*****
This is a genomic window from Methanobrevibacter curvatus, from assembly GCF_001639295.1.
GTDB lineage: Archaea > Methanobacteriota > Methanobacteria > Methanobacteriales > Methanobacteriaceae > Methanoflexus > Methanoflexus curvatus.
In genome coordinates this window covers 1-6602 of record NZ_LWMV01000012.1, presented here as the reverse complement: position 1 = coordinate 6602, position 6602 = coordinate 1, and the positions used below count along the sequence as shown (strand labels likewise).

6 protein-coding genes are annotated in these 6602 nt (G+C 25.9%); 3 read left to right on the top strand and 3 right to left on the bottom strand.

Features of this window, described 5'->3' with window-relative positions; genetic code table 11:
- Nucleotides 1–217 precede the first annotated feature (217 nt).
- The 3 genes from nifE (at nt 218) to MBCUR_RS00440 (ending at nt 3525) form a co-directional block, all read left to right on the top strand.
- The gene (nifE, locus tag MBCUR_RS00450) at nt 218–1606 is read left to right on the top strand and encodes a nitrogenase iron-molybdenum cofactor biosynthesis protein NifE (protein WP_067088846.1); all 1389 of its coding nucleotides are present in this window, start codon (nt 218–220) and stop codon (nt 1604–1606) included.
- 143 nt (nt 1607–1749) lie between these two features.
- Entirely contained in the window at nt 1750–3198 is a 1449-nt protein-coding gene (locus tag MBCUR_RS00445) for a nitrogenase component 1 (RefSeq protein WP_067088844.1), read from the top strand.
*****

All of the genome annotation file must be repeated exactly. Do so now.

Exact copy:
This is a genomic window from Methanobrevibacter curvatus, from assembly GCF_001639295.1.
GTDB lineage: Archaea > Methanobacteriota > Methanobacteria > Methanobacteriales > Methanobacteriaceae > Methanoflexus > Methanoflexus curvatus.
In genome coordinates this window covers 1-6602 of record NZ_LWMV01000012.1, presented here as the reverse complement: position 1 = coordinate 6602, position 6602 = coordinate 1, and the positions used below count along the sequence as shown (strand labels likewise).

6 protein-coding genes are annotated in these 6602 nt (G+C 25.9%); 3 read left to right on the top strand and 3 right to left on the bottom strand.

Features of this window, described 5'->3' with window-relative positions; genetic code table 11:
- Nucleotides 1–217 precede the first annotated feature (217 nt).
- The 3 genes from nifE (at nt 218) to MBCUR_RS00440 (ending at nt 3525) form a co-directional block, all read left to right on the top strand.
- The gene (nifE, locus tag MBCUR_RS00450) at nt 218–1606 is read left to right on the top strand and encodes a nitrogenase iron-molybdenum cofactor biosynthesis protein NifE (protein WP_067088846.1); all 1389 of its coding nucleotides are present in this window, start codon (nt 218–220) and stop codon (nt 1604–1606) included.
- 143 nt (nt 1607–1749) lie between these two features.
- Entirely contained in the window at nt 1750–3198 is a 1449-nt protein-coding gene (locus tag MBCUR_RS00445) for a nitrogenase component 1 (RefSeq protein WP_067088844.1), read from the top strand.